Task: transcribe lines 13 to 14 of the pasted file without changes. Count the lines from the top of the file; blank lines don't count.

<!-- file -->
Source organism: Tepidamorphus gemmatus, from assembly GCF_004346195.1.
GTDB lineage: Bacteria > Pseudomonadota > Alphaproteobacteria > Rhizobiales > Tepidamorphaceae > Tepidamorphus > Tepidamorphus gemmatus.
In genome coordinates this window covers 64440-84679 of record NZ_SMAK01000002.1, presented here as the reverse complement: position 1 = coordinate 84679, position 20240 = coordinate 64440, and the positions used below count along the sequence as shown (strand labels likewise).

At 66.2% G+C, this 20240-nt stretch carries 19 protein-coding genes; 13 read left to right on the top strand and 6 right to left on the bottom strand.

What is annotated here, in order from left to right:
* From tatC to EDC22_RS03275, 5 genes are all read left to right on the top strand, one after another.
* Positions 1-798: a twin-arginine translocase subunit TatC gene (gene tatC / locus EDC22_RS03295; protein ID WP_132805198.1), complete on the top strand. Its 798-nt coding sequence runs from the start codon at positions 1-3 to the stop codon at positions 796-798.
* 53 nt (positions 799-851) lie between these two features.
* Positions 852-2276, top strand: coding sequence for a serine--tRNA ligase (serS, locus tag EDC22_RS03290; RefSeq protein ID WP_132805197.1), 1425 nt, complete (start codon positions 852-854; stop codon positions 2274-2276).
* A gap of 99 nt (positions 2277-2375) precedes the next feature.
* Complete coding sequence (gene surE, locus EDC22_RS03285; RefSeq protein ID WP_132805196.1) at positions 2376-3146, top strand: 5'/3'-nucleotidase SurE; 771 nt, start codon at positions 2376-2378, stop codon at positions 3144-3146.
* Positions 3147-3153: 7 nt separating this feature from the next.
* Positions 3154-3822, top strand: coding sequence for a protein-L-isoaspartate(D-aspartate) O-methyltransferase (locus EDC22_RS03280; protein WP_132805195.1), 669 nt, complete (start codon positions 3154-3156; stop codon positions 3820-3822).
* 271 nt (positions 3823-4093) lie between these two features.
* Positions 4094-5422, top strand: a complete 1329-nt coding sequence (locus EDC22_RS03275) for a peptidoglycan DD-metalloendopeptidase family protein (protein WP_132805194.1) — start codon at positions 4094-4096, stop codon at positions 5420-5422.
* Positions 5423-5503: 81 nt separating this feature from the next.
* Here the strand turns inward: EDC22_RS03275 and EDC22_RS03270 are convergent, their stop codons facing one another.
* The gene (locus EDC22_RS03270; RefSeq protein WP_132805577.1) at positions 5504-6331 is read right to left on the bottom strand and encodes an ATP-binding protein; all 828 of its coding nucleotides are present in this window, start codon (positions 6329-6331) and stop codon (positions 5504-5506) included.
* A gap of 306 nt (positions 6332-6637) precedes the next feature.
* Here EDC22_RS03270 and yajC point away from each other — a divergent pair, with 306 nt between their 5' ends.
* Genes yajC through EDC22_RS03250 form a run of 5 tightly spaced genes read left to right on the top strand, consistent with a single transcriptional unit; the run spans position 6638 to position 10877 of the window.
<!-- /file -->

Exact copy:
* Positions 3154-3822, top strand: coding sequence for a protein-L-isoaspartate(D-aspartate) O-methyltransferase (locus EDC22_RS03280; protein WP_132805195.1), 669 nt, complete (start codon positions 3154-3156; stop codon positions 3820-3822).
* 271 nt (positions 3823-4093) lie between these two features.